High Pressure Spray Cooling of a Moving Surface

[+] Author and Article Information
G. G. Nasr

Head of Spray Research Group (SRG), Institute of Materials Research (IMR), School of Computing, Science and Engineering,  University of Salford, Manchester M5 4WT, UKg.g.nasr@salford.ac.uk

R. A. Sharief, A. J. Yule

Department of Mechanical, Aerospace and Manufacturing Engineering,  UMIST, P.O. Box 88, Manchester M60 1QD, UK

J. Heat Transfer 128(8), 752-760 (Jun 24, 2005) (9 pages) doi:10.1115/1.2217747 History: Received May 13, 2003; Revised June 24, 2005

A novel technique is described for investigating spray cooling of moving hot surfaces. An experimental investigation is described for vertically downwards water sprays impinging on a horizontal steel annulus of 250mm diameter with a surface temperature up to 600°C, and rotating at up to 120rpm, giving a tangential velocity of 1.35ms1. The central homogeneous zones of sprays from full-cone atomizers are used at pressures up to 2.07MPa and the ranges of impacting spray parameters are 0.98to12.5kgm2s1 for mass flux, 49230μm for volume median drop diameter, and 9.832.3ms1 for impinging velocity (Yule, A. J., Sharief, R. A., and Nasr, G. G., 2000, “The Performance Characteristics of Solid Cone Spray Pressure Swirl Atomizers  ,” Ann. Tokyo Astron. Obs., 10(6), pp. 627–646). Time histories of the steel temperature, at positions within the annulus, are presented and analyzed to deduce the transient cooling as the instrumented section of the annulus was swept repeatedly under the spray. Discussion is provided on the physical processes occurring on the basis of the observations. Correlation equations derived to find relationships of surface heat flux with the spray and surface parameters provide further insight into these processes. The results confirm results for static surfaces, that droplet size is a relatively weak parameter, while droplet momentum flux and surface velocity are important. As the surface velocity is increased, peak heat transfer rate at the surface reduces, and its position moves downstream with respect to the spray centerline.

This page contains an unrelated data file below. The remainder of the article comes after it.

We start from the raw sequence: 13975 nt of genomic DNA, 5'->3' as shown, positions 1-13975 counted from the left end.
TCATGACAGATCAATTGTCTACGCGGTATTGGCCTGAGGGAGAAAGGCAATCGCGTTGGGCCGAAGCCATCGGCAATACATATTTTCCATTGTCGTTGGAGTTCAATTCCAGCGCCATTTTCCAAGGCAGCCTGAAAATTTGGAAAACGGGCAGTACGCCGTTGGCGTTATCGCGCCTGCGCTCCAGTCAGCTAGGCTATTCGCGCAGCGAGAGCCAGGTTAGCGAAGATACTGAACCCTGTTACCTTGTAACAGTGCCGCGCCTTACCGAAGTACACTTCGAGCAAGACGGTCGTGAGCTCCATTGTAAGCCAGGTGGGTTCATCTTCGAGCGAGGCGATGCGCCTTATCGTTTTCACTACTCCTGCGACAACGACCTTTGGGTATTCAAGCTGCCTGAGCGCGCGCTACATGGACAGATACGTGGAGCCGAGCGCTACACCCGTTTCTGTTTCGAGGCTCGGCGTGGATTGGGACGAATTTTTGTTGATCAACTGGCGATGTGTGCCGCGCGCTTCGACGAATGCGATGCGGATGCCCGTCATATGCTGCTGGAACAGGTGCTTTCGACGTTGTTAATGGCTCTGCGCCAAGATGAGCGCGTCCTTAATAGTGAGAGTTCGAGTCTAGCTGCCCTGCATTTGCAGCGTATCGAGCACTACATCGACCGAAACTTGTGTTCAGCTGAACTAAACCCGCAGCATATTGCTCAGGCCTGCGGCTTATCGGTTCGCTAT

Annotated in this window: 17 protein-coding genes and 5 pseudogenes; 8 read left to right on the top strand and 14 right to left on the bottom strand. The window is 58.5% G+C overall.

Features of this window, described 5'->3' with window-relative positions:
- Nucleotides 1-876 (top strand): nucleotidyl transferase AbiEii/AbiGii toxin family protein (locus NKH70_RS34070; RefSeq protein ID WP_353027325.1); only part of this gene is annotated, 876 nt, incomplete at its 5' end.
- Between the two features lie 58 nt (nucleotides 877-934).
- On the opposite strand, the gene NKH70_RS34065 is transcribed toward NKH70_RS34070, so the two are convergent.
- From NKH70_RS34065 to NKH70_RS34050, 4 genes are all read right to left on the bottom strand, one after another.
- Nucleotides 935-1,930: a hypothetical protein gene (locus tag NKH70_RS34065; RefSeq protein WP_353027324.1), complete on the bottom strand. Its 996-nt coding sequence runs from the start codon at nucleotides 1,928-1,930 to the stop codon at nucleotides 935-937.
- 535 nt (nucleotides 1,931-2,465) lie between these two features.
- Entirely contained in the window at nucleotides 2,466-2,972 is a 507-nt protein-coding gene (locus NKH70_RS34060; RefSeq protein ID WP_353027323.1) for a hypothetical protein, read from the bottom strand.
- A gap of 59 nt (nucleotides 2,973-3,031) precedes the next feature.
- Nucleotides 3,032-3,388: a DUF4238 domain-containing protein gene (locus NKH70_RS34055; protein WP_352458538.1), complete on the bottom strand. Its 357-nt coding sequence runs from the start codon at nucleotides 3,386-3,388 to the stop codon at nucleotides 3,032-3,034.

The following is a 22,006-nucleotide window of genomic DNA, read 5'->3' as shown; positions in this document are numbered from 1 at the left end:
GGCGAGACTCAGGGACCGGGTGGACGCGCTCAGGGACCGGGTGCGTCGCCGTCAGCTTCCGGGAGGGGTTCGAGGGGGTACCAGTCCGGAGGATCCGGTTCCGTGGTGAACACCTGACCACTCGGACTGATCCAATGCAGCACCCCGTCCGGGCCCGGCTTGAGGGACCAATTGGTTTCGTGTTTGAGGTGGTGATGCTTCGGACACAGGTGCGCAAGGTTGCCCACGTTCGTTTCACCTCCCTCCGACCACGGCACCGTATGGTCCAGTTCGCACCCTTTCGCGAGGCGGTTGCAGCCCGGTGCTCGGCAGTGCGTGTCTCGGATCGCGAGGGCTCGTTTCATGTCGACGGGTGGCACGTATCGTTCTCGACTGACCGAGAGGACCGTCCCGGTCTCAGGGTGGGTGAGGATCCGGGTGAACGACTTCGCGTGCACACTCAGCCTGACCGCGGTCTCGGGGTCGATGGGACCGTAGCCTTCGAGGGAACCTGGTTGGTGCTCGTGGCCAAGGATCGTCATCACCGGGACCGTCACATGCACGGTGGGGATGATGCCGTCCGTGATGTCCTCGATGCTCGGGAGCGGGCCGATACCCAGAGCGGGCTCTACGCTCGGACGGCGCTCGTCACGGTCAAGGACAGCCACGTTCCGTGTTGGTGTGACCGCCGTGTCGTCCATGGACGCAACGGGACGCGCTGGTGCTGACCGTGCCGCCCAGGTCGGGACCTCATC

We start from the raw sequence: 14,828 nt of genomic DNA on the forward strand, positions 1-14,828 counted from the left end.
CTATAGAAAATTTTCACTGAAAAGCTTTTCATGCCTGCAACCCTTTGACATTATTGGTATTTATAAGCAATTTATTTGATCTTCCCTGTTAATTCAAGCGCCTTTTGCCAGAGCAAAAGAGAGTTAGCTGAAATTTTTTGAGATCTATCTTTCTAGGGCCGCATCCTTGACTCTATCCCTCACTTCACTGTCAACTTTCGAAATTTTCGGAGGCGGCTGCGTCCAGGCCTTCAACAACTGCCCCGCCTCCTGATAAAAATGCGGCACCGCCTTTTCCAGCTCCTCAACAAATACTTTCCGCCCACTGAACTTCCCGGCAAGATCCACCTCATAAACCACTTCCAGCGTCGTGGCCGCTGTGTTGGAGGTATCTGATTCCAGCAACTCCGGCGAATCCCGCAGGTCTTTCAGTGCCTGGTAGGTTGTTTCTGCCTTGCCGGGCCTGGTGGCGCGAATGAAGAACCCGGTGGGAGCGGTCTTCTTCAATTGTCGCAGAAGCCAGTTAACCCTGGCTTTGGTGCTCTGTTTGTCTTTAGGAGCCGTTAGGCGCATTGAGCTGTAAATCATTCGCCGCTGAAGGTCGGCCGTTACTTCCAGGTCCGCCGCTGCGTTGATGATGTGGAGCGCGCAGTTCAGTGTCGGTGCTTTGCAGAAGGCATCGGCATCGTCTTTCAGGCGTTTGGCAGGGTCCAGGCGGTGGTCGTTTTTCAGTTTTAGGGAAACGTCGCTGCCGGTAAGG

Copyright © 2006 by American Society of Mechanical Engineers
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Figure 1

Schematic of test apparatus

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Figure 2

Detail of test segment

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Figure 3

Temperature-time histories using 1.70mm nozzle at 2.07MPa, (a) initial temperature 200°C, 60rpm, x=140mm, (b) 500°C, 120rpm, x=240mm

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Figure 4

Surface temperature-time histories at four different mass fluxes, G(kgm−2S−1), at (a) 200°C with rotating disk at 60rpm, and (b) at 500°C at 120rpm

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Figure 5

Schematic diagram for heat flux calculation

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Figure 6

Surface heat flux at temperatures of 200 and 600°C for different conditions

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Figure 7

Effect of spray characteristics on maximum heat flux at temperature 200°C (G, U, and Dv,0.5 were not varied independently of each other)

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Figure 8

Comparison of the measured maximum local heat flux with the heat flux from the correlation equations 1,2,3




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